For the second time in three years, the Justice Department is suing Arizona’s controversial “Sheriff Joe” as part of its investigation of his Maricopa County Sheriff’s Office for alleged discrimination of Latinos.
The department cut off settlement negotiations last month to resolve its investigation with Joe Arpaio — self-described “America’s Toughest Sheriff” — after signs that a settlement and final resolution of the three-year dispute was nearing. The sheriff’s office notified the department 24 hours before one of the last negotiating sessions that it would refuse the appointment of an outside monitor to oversee operations. As the monitor is a requirement for any settlement with the department, Deputy Assistant Attorney General Roy Austin in the Civil Rights Division wrote the office is “wasting time and not negotiating in good faith.”
Arpaio, in response, told journalists that he’d be “be glad to meet them in court,” referring to the DOJ.
Civil Division chief Thomas Perez said in a conference call with reporters Thursday that the department is not seeking monetary damages from the office — it just wants to fix the problems. “Police are supposed to protect and serve our communities, not divide them,” Perez said. “Law enforcement agencies can’t cut constitutional corners in pursuit of their objectives.”
Perez said the office – starting at the top – displays a “culture of disregard of Latinos.” He said, for example, in the course of the investigation, federal lawyers discovered an email circulated widely by a sheriff’s office supervisor depicting an image of a chihuahua wearing swimming gear. Beneath it read: “A rare photo of a Mexican Navy seal.” Perez also pointed to the regular use of derogatory terms, including “wetback” and “Mexican b-tches,” according to the investigation’s findings.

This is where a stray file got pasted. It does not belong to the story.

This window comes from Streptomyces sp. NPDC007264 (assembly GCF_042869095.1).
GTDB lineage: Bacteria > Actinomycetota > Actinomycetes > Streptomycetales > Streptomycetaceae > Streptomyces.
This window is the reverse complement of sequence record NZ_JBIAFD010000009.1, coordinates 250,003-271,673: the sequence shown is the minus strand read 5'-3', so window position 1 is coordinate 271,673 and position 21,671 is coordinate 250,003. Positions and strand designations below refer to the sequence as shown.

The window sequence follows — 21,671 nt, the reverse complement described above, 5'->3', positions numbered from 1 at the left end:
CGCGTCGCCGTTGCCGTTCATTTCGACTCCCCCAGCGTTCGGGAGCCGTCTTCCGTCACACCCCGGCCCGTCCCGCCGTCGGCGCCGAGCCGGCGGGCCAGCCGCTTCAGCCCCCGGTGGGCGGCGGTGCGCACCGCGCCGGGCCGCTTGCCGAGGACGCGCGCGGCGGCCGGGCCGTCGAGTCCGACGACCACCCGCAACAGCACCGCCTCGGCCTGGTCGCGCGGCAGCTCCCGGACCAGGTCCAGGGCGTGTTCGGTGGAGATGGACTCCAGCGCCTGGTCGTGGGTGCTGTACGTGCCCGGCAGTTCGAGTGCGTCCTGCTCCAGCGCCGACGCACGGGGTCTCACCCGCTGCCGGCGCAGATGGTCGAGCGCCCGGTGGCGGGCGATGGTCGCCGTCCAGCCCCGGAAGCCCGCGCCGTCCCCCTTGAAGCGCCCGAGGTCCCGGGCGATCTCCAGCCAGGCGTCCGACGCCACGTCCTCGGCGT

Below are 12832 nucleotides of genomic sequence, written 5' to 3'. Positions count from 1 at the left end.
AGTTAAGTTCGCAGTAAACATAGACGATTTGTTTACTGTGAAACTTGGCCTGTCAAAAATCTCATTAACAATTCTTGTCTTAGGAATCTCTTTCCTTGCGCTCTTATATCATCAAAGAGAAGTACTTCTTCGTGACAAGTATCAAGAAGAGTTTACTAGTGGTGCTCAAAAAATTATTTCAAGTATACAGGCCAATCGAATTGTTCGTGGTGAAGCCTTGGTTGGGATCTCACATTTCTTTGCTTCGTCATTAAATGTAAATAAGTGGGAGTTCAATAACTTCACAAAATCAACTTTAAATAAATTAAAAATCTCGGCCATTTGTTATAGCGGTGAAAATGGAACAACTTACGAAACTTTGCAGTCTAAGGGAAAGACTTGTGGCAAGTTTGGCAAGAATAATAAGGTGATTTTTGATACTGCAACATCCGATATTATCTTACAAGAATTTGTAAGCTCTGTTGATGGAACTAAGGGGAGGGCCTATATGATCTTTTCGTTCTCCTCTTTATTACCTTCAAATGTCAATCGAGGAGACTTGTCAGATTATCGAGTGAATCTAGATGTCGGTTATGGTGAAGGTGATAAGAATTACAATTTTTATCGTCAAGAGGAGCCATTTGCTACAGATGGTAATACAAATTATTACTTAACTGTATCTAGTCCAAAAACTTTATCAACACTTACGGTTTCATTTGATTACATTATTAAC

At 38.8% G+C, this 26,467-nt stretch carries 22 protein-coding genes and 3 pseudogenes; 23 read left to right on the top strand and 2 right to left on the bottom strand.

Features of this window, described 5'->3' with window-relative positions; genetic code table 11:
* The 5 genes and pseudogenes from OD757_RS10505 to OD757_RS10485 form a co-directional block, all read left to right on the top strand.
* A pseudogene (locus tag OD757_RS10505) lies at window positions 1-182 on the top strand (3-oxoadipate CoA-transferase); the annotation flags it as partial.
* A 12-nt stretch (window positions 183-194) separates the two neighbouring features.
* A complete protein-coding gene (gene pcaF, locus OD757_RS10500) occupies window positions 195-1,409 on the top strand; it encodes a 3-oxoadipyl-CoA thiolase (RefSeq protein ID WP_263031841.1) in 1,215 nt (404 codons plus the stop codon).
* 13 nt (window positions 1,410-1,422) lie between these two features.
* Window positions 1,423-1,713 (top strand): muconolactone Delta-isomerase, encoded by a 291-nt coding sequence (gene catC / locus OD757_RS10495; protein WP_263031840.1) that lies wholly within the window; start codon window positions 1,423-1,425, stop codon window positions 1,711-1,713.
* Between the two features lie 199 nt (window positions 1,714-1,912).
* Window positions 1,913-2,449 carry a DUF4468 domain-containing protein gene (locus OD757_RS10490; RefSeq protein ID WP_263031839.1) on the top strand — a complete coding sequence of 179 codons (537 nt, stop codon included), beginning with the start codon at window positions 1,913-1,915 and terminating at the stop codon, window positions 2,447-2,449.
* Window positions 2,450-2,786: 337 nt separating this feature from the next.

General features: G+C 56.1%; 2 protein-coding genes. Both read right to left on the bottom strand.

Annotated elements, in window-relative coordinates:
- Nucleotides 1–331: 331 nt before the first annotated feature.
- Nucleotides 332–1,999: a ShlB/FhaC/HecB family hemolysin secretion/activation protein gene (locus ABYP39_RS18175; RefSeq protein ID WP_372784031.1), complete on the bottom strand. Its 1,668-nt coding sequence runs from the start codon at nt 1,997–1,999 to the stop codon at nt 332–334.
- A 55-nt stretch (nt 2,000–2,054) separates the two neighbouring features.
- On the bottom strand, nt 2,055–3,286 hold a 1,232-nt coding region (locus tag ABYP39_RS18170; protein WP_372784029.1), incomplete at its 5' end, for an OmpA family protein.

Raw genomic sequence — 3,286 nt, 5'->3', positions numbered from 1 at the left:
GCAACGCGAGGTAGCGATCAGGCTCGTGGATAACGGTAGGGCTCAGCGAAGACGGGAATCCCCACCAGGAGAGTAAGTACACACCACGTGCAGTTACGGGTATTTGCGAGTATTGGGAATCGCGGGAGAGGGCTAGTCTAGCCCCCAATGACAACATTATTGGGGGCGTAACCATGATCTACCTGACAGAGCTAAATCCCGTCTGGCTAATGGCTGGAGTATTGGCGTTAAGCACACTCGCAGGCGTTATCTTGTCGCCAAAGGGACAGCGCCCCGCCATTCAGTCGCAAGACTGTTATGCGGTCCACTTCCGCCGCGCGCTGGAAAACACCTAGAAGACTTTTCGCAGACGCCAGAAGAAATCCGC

The lawsuit, which has been filed in federal district court in Arizona against Arpaio, the sheriff’s office and Maricopa County, seeks to force the law enforcement agency to comply with the department’s proposed reforms.
“If indeed Maricopa County wants to go to the mat and go to trial, I think here is a lot at stake,” Perez said.
In a rare move, the department sued in 2010 to force the Arizona-based sheriff’s office to submit to the Civil Rights Division’s discrimination probe, which began in 2008. The suit came when Arpaio, who has come to national prominence for his ultra-conservative stances, including as a leader of the so-called “birther” movement that doesn’t believe President Barack Obama was born in the United States, had initially refused to hand over documents as part of the investigation. In December, the Civil Rights Division released a report detailing what it described as grave misconduct it found within the sheriff’s office, including racial profiling of Latinos, unlawful retaliation and discriminatory prison practices. The sheriff has previously said he believes the report was merely an election-year ruse by Obama to win Latino votes.